"Because I Was a Woman": Ruth Bryan Owen and Her American Citizenship
By Breanna Fanta, Editorial Assistant
In the early 20th century, women’s citizenship depended on their spouse’s status. Many women lost their US citizenship by marrying a foreign man. So how did Ruth Bryan Owen, daughter of three-time presidential nominee William Jennings Bryan, reclaim her status as a US citizen?
Law professor Jill E. Martin explains the unequal treatment of women’s citizenship in “Because I Was a Woman’: Ruth Bryan Owen and Her American Citizenship,” in Nebraska History Magazine’s Spring 2021 issue.
Born in Illinois and raised in Lincoln, Nebraska, Ruth Bryan Owen lost her citizenship in 1910 upon marrying Reginald Owen, a Major in the British Army, and this became an issue years later when she ran for congress.
Initially, marriage didn’t affect a women’s citizenship. An 1855 law granted citizenship to foreign women married to American men. American-born women were considered US citizens regardless of who they married, but there was no law explicitly stating this. As concerns of estate taxes and other matters appeared, courts weren’t clear about what defined a woman’s citizenship.
An 1868 law described the terms of expatriation, the right to renounce one’s citizenship, and different courts shared different perspectives on this. By this time, American women married to foreigners were considered citizens if they resided in the US and intended to stay. However, if women moved abroad with no intent to return, courts were less likely to consider them citizens.
(Ruth Bryan Owen, June 9, 1926. Library of Congress)
In 1907 Congress passed a law declaring that a woman who married a foreigner automatically renounced her US citizenship and took that of her husband. Bryan Owen thus became a British subject under Britain’s laws. But not all countries granted American women citizenship through marriage. As a result, a woman could find herself legally without a country.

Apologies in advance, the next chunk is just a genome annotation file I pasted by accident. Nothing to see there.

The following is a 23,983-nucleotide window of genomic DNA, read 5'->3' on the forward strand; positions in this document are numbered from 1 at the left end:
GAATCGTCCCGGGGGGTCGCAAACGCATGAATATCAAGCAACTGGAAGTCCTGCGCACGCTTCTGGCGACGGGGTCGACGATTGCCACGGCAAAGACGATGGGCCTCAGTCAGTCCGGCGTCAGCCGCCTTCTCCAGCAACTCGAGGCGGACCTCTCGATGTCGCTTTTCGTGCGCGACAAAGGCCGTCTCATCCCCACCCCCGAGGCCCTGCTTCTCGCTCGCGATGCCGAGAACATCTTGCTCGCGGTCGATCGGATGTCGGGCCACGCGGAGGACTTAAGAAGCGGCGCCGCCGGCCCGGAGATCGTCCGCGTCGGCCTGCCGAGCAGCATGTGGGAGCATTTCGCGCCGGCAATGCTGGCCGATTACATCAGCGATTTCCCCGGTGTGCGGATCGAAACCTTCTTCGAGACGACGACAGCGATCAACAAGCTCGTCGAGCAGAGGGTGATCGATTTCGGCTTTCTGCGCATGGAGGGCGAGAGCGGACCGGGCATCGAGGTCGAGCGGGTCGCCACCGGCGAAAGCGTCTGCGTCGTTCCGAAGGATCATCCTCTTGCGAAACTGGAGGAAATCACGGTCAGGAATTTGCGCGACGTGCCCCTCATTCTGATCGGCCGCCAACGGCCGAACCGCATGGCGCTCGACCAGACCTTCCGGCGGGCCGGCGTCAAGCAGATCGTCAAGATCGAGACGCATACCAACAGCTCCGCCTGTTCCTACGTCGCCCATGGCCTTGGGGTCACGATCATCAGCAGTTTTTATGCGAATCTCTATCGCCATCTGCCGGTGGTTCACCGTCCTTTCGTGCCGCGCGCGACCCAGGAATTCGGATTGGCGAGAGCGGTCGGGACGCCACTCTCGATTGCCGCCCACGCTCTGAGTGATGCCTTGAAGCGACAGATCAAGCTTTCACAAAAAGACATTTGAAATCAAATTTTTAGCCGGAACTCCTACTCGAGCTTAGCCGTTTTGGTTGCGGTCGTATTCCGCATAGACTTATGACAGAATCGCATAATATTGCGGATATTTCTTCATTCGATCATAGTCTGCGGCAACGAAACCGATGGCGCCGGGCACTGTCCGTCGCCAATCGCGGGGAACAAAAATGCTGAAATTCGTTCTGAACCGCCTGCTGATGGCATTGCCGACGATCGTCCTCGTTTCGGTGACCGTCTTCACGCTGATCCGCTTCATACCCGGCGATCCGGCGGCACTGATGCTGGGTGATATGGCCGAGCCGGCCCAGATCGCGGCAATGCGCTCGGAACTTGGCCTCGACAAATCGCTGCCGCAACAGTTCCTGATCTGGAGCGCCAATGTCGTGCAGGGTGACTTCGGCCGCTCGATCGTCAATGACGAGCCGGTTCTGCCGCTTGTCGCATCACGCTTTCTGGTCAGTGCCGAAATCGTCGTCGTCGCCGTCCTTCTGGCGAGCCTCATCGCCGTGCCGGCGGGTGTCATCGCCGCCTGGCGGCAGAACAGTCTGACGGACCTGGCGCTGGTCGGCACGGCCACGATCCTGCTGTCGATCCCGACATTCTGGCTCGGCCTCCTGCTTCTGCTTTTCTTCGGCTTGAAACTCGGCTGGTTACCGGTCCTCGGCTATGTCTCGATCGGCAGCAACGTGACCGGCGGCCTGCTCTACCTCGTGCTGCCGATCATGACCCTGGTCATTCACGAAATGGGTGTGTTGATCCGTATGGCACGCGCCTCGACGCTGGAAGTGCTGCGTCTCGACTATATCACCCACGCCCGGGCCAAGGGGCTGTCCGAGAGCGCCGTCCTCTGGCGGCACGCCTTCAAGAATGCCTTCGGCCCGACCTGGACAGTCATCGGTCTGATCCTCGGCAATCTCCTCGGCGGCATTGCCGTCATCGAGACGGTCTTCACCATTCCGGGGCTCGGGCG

By the time Bryan Owen returned to the United States, the 19th Amendment (adopted 1920) had granted voting rights to US women. But American-born women married to aliens were ineligible.
In attempt to grant women independent citizenship, congressional bills had been introduced in 1910 and every year from 1913 to 1921, but Congress had rejected them. In 1922 Congress passed the “Cable Act,” which stated that American women would no longer automatically lose their citizenship by marrying a foreigner. The law also allowed women who previously lost citizenship a chance to regain it.
The new law, however, had a racial component. It excluded women married to Japanese, Chinese, Korean, or other Asian men, who were ineligible for citizenship; and foreign women married to American men no longer gained automatic US citizenship. Two years later, a new immigration law limited the number of immigrants from various non-European countries. American-born women attempting to return to the US to naturalize as citizens had to wait their turn based on the immigration quota from their husband’s country.
As the wife of British man, Bryan Owen had an easier time restoring her citizenship. She was naturalized in 1925 and, as a resident of Florida, ran unsuccessfully for Congress the following year. She ran again in 1928 and won. But her defeated opponent protested that Bryan Owen was ineligible, citing a provision of the US Constitution that a Representative must be “seven years a citizen of the United States.”
(Representative Ruth Bryan Owen on CBS, circa 1929 - 1933. Library of Congress)
Bryan Owen argued her case before Congress, explaining that she consulted with attorneys prior to the election. She was seated in Congress after a majority of the committee decided that the Constitution did not state that the seven years had to directly precede the election. They said they couldn’t “read into language which was not there.”
Congress also amended the Cable Act in 1930. The law had previously required US women who had lost their citizenship by marriage to follow the same naturalization process as foreign-born individuals. The new law restored their status as natural-born citizens. A 1931 amendment further broadened the Cable Act to include women who married men ineligible for US citizenship.
Bryan Owen was re-elected to Congress in 1930 but lost in 1932. President Franklin Roosevelt appointed her as Ambassador to Denmark in 1933; the first woman to serve as a US envoy. While in Denmark, she married Captain Borge Rhode. Under Denmark’s law, she became a Danish citizen while maintaining her US citizenship. Until her death in 1954, she resided in both the States and Denmark.
(Ruth Bryan Owen as US Ambassador to Denmark, with First Lady Eleanor Roosevelt in 1934. Library of Congress)
Ruth Bryan Owen lost her citizenship not by choice, but by a system of laws that treated a woman’s citizenship differently than that of a man. As the laws were changed to become more equal, she was able to advance her career as a politician and diplomat.
The entire article can be found in the Spring 2021 edition of the Nebraska History Magazine. Members receive four issues per year.
Citizenship, Ruth Bryan Owen, William Jennings Bryan, Cable Act